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Perl Language Reference Manual
by Larry Wall and others
Paperback (6"x9"), 724 pages
ISBN 9781906966027
RRP £29.95 ($39.95)

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13.4 Locale, EBCDIC, Unicode and UTF-8

Some of the character classes have a somewhat different behaviour depending on the internal encoding of the source string, and the locale that is in effect, and if the program is running on an EBCDIC platform.

\w, \d, \s and the POSIX character classes (and their negations, including \W, \D, \S) suffer from this behaviour. (Since the backslash sequences \b and \B are defined in terms of \w and \W, they also are affected.)

The rule is that if the source string is in UTF-8 format, the character classes match according to the Unicode properties. If the source string isn't, then the character classes match according to whatever locale or EBCDIC code page is in effect. If there is no locale nor EBCDIC, they match the ASCII defaults (52 letters, 10 digits and underscore for \w; 0 to 9 for \d; etc.).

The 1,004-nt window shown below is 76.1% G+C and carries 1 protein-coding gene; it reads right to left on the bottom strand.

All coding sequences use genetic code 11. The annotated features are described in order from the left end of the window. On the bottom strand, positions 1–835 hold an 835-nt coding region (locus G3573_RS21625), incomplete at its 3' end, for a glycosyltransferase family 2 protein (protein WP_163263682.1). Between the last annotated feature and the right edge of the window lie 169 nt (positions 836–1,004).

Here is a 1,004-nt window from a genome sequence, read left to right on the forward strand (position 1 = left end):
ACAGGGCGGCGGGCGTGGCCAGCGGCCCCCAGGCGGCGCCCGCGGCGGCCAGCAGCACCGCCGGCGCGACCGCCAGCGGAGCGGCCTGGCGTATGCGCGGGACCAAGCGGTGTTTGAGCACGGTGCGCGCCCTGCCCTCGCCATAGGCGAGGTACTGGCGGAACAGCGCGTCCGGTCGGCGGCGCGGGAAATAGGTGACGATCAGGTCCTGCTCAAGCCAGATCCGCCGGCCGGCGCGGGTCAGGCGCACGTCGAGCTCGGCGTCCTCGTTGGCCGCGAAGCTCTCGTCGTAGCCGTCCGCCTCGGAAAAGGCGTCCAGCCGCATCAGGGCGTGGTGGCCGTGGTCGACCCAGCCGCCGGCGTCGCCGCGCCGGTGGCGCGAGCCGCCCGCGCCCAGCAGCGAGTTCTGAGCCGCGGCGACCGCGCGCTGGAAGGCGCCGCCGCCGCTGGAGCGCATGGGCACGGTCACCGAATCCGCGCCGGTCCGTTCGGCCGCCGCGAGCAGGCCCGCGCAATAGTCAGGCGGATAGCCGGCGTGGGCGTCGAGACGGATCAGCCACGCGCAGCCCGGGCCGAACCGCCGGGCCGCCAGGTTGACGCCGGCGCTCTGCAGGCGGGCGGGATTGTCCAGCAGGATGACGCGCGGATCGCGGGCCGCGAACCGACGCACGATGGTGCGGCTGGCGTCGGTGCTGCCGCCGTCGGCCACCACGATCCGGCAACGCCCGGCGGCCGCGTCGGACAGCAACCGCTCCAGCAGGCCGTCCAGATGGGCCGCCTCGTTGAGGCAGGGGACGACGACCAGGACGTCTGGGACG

This usually means that if you are matching against characters whose ord() values are between 128 and 255 inclusive, your character class may match or not depending on the current locale or EBCDIC code page, and whether the source string is in UTF-8 format. The string will be in UTF-8 format if it contains characters whose ord() value exceeds 255. But a string may be in UTF-8 format without it having such characters. See "The "Unicode Bug"" (perlunicode) in the Perl Unicode and Locales Manual.

For portability reasons, it may be better to not use \w, \d, \s or the POSIX character classes, and use the Unicode properties instead.

ISBN 9781906966027Perl Language Reference ManualSee the print edition